Learning How to Wait with Omori

Back in the early 2010s after a day of class where the sun set at 4:45, I sat in the wooden chair of my admittedly way-too-toasty dorm room at Tierney Hall at Fordham University. Just days before, I had played and beaten Toby Fox’s UNDERTALE, a role-playing game that set the standard for what would be expected out of Indie-RPG’s, with its meme-creating-level of writing, a banging soundtrack, and approachable style of gameplay that kept itself engaging for the casual and the core. Having finished it, I browsed a message board to see if there was anything like that coming down the pipeline. Without even the idea of DELTA RUNE in anyone’s heads, gamers like me were looking for anything that could capture the same magic that UNDERTALE did, another game that could use its light and nutty facade to address dark and disturbing themes.

Then someone posted this link in the thread.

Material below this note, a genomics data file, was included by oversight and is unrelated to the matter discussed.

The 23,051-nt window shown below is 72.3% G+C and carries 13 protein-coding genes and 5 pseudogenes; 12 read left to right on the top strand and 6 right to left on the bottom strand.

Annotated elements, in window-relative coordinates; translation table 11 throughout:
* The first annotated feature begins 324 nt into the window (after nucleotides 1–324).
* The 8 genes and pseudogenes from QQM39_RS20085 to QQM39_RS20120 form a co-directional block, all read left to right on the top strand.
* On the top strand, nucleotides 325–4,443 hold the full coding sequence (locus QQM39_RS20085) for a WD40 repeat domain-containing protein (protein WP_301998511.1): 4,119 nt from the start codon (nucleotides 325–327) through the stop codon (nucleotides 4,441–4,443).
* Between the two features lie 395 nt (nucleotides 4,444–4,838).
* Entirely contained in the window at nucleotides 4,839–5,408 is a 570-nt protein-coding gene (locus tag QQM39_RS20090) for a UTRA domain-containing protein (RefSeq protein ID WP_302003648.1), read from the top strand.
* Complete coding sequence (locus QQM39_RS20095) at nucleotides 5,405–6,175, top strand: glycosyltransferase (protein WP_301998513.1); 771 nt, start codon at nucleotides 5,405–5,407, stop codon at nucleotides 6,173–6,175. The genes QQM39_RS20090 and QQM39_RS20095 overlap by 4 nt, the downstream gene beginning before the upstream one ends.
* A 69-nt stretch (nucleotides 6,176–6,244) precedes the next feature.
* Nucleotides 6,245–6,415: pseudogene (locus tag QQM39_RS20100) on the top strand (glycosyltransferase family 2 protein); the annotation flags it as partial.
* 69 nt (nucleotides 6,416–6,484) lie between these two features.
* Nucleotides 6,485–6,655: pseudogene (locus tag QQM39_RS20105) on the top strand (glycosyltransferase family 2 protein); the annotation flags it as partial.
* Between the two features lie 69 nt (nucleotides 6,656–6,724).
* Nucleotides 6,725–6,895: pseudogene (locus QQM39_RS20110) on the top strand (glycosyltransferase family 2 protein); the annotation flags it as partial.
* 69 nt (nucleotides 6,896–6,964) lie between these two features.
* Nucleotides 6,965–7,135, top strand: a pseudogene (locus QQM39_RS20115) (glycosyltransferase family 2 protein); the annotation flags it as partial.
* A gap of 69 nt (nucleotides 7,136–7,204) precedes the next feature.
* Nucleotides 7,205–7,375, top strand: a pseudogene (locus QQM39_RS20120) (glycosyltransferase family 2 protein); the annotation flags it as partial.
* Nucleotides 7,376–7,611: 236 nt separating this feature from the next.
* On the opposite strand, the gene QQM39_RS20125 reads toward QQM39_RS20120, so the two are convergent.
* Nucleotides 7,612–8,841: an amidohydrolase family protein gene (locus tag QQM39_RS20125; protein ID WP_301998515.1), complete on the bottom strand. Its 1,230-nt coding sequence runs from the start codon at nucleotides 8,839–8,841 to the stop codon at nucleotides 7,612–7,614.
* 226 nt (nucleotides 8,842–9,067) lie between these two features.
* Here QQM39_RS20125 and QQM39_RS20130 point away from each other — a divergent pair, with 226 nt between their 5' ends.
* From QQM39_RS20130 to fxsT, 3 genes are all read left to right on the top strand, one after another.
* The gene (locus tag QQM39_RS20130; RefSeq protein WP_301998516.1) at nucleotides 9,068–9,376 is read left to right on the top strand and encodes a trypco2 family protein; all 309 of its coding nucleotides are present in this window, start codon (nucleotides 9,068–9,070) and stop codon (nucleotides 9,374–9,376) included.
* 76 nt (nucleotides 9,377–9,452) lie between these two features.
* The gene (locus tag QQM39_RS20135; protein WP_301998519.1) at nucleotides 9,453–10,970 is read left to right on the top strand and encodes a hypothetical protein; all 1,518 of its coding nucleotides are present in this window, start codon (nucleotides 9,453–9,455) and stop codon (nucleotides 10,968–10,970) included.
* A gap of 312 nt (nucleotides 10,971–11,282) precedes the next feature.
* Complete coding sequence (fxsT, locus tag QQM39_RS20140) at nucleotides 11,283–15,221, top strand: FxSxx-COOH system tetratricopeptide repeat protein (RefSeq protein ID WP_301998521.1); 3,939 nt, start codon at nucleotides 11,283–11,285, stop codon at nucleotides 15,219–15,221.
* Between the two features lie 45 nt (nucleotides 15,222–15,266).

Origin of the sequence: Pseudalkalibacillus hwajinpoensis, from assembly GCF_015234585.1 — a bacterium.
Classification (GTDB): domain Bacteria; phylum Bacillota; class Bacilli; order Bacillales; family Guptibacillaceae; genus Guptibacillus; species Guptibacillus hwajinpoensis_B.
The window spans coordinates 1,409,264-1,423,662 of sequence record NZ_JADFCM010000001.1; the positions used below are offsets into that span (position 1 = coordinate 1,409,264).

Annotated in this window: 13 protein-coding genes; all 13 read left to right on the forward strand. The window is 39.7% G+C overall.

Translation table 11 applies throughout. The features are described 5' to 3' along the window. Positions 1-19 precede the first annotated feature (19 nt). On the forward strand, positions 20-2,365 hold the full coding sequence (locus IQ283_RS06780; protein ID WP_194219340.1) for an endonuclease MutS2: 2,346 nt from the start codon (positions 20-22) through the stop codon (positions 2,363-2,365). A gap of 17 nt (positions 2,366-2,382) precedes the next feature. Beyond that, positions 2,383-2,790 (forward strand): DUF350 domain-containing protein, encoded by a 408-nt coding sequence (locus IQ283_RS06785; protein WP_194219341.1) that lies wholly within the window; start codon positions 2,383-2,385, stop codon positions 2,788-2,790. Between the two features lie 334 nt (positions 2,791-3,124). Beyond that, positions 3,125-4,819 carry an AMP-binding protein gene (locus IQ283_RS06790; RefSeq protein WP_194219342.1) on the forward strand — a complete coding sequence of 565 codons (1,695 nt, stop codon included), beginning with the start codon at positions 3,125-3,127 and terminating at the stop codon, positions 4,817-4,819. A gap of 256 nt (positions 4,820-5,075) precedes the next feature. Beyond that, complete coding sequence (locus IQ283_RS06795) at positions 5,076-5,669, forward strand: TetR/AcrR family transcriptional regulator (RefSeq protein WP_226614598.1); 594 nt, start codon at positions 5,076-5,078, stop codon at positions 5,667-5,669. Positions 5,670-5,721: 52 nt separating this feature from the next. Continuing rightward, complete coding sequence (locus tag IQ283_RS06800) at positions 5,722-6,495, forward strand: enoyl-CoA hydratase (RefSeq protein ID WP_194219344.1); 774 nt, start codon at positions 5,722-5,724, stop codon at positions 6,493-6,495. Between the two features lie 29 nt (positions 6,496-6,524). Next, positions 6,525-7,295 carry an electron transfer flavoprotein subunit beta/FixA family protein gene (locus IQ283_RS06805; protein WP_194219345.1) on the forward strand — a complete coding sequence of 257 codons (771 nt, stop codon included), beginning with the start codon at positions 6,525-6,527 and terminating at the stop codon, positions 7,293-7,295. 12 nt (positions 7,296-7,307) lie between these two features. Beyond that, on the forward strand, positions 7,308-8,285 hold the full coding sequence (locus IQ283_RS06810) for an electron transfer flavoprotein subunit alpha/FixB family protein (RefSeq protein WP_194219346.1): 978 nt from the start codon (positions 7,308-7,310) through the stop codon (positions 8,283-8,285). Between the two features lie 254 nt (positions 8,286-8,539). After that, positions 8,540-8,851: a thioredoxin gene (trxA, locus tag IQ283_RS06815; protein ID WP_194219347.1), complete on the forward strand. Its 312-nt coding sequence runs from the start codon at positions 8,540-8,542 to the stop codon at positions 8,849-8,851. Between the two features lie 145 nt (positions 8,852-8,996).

I was enchanted.

The colorful world, the malicious secrets that the trailer teased at, even Bo En’s slightly off-kilter Japanese musing made a remarkable impression on me that still lasts to this day. I would stare at the original Omori’s Story, textless panels of a monochrome kid in a world of color, trying to get whatever clue I could about the actual plot of the game. Before I knew that the period and comma could make Youtube videos move frame by frame, I would abuse the space bar, trying to pause so I could decode the trailer’s flashes of awkwardly arranged text.

“Anything fun is just a distraction from how much the world actually sucks.”

“The closest I’ve been to being happy is being asleep.”

Those words stuck with me in an eerie way as I made my way through college, finding parallels of my own life in the hikikomori brand of existence that the Omori cartoons and comics were depicting.